Chemo – Round 1

It’s 36 hours after my first chemo infusion. It is a very strange feeling to willingly sit in a recliner lounger in a room with up to 3 other patients and let a chemotherapy nurse put an IV in your wrist to pump cytotoxins into you. That may be an understatement.

My chemo buddy and I did the Chemo 101 class at 9am in the morning. There were about a dozen other people in the class. They teach you about what to expect, what to report for side effects and how to manage the side effects. They also teach the support givers how to protect themselves if they have to clean up any of the results of the side effects. If it hadn’t registered that they are shooting poison into your body before that, I’m sure it did for many then.

I had been working on my visualizations – choosing to see the chemo going in as assassins, highly specialized, well trained elite troops that hunt down enemy cells and kill them dead. They are accompanied by a clean up crew, who sweep in behind and cart off all the dead bodies. Those dead bodies get eliminated through your pee and poo. Hence the instructions to DRINK LOTS OF WATER. In my mind, the clean up crew sweeps all the nasty stuff into the river of water and it gets flushed out.

I made sure I drank LOTS of water.


As part of getting my mind to be open to accepting the chemo going in as a ‘good’ thing, I had a quick huddle with my chemo buddy – kind of like a pre-game pep talk. We did the hug and fist bump and I sat myself down in the chair.

Chemo nurses are amazing. They are a special breed, I’m sure. Incredibly caring, compassionate and experts at finding veins. I, apparently, have small veins. They like big, fat veins and the best one they found in my was in my wrist. Sigh. I was hoping to avoid that as it’s a bit awkward and painful. Oh well. As my chemo nurse said – I love this vein – nurse porn she called it. Well then, who can refuse nurse porn. In the IV went.

Now it starts. The first bag was the Cyclophosphamide. It would take 40 minutes to drip in. The side effects of this drug during infusion (while you are sitting in the chair) is what they call wasabi nose. Your nose drips, the area around your mouth can feel tingley – kind of like freezing at the dentist. They want to avoid that. So, they start at 40 min for this first time, and if you do ok with that at chemo round 2 they’ll try 30 minutes. I was ok – no wasabi anything. Once the IV is in, you don’t feel anything. You just sit there and wait.

I am so grateful for my friend who is coming with me. I like to laugh. We both do. As she says, if you can’t laugh you’ll cry, so let’s laugh. We had a bunch of good belly laughs during that bag of¬†Cyclophosphamide. The other two patients were clearly ‘old pros’ at this and were there on their own, without a buddy. One was using a smartphone to play games. My friend and I chatted the whole time, (making sure we didn’t annoy/disturb the others).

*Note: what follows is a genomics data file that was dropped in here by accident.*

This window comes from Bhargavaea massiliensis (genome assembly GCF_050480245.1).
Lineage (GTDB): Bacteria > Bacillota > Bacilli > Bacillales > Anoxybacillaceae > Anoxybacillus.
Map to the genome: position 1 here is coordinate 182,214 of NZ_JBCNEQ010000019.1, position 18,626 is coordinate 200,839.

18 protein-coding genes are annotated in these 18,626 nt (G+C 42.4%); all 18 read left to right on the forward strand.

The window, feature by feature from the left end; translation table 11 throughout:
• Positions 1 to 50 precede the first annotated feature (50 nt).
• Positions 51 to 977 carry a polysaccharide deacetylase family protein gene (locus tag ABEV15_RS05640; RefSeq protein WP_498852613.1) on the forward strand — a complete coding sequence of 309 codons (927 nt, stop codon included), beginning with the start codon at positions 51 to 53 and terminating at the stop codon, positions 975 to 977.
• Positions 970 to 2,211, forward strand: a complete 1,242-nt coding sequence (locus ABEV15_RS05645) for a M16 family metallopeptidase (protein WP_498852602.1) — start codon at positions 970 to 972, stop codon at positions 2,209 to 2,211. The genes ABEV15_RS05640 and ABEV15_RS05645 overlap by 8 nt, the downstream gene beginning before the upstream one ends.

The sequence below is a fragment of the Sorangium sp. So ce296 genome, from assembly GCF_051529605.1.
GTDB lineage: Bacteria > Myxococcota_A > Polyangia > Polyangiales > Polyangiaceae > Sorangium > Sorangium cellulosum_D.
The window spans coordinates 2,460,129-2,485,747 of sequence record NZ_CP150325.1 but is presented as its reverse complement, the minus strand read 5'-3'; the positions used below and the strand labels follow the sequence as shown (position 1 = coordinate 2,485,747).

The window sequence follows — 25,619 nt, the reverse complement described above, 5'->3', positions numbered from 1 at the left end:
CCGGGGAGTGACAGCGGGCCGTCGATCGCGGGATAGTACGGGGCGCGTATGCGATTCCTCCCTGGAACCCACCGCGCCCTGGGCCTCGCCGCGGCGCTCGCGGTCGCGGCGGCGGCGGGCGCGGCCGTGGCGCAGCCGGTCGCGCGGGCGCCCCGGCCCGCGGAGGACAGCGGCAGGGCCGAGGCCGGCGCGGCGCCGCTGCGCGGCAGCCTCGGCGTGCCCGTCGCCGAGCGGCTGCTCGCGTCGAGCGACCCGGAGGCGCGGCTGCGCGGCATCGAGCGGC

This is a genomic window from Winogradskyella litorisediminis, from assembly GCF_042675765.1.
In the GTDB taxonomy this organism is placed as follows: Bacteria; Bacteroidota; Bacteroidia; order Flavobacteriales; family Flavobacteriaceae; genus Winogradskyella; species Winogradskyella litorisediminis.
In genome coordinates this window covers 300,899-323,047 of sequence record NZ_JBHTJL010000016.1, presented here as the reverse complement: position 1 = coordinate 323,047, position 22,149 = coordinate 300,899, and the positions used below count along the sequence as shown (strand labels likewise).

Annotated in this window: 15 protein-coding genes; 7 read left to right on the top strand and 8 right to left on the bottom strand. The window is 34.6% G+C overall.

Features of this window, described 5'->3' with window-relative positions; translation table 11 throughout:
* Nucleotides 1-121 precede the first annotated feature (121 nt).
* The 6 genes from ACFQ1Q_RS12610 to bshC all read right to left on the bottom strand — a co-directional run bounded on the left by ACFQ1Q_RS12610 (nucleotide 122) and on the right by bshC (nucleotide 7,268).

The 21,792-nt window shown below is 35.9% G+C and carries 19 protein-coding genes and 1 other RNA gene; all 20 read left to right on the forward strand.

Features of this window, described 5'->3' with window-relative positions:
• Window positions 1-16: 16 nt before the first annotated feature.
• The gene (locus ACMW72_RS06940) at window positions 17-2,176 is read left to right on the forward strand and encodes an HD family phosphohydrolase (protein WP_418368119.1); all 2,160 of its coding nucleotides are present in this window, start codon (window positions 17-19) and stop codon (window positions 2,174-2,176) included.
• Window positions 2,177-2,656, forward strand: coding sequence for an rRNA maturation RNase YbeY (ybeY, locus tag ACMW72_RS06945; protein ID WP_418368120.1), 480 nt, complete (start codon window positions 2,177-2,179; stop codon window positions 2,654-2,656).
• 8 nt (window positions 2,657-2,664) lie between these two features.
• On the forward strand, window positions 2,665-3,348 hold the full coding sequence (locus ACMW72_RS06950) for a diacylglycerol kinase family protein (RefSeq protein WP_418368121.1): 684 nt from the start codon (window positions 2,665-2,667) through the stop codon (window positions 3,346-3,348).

ice glovesAfter 40 min it was time for the next bag of stuff. This was Docetaxel, a more toxic drug, and the one I’d been taking the allergic reaction prevention drugs for over the past day. This was the drug for which I’d need to wear ice gloves to save my nails from falling off and the nerves in my fingers from being injured. The ice gloves went on 15 min before the infusion. I’d need to wear them for the next 90 minutes. This was not going to be any fun. Those gloves were freakin cold. It’s like sticking your hand in snow and leaving it there for an hour and a half. Ugh. They changed them twice during the infusion to make good and sure they stayed cold all the way through.

The bag went on the IV pole. This drug has a strict 1 hour timed dose. No changes. Ok – ready. Now I have to sit there for the next 90 min and I can’t use my hands (and they’re freezing). Gonna need some good belly laughs and distractions now, that’s for sure.

The drip started, and I don’t know if it was psychological, but within a couple of minutes I felt it in my left breast where my tumour had been. I asked the chemo nurse if people could feel this drug, and she did say that some people felt it where their tumour was. It was fleeting, and it didn’t last, but I did feel something. I took it as a good sign that those assassins were in their doing their job.

60 minutes and two glove changes later, the drip was removed. 15 more minutes with the gloves on. My hands were so cold by now I’d stopped thinking about them. That point passed within the first 20 min or so. When they brought the second set of gloves they were so cold, I couldn’t keep my hands in there without taking a break.

Finally, all done. Gloves off, IV out (a side benefit of the ice gloves is the wrist did not ache as much). Let’s blow this pop stand. And wait for the side effects. And engage the internal clean up crew. Get ready sweepers – lots of water coming and nasty dead cancer cells to flush out.

So far, so good. I felt kinda weird, but ok.

hatBy now it was around 5:30, so we headed out to dinner. But, first we went hat shopping. After all, my hair was going to be falling out in a couple of weeks, I was going to need some warm head gear. We had a ton of fun trying on hats, tucking up my hair inside. I picked out three.

More anti-nausea drugs with dinner and LOTS of water. Then an early night. Give those sweepers a chance to do their job and get that stuff outta me.

And, tomorrow is a big day – I am chopping off all my hair to super short as a pre-emptive strike.

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